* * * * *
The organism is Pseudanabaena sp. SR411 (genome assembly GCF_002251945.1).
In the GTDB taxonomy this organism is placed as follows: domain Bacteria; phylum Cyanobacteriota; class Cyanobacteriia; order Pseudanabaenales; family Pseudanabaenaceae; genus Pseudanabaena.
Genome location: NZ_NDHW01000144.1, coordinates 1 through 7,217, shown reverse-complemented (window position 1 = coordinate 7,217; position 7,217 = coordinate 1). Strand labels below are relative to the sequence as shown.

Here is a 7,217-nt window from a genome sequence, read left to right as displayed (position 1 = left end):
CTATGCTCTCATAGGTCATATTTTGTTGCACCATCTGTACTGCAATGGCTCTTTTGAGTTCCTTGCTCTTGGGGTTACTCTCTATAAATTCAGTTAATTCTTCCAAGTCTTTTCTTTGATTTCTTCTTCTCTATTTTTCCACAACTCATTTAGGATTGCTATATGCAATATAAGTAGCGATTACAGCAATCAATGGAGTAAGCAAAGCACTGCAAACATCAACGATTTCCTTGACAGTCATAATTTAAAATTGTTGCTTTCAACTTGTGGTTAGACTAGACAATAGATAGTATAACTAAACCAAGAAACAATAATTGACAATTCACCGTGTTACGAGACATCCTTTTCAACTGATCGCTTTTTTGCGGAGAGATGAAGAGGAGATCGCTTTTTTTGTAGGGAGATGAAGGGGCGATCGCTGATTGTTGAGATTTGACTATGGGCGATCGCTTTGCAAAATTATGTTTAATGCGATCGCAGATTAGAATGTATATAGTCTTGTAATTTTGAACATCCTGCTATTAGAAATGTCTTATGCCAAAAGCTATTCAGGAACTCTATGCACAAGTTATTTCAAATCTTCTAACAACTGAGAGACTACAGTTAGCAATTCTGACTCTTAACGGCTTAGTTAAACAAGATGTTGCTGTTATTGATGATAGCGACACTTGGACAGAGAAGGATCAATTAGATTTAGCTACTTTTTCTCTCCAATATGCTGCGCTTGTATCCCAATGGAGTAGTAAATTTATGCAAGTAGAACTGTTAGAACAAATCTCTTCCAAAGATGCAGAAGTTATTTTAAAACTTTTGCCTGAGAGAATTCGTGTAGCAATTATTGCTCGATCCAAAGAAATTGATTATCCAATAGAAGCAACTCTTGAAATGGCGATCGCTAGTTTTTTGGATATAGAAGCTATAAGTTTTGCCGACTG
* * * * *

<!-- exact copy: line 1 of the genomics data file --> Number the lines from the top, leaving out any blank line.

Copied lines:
The organism is Pseudanabaena sp. SR411 (genome assembly GCF_002251945.1).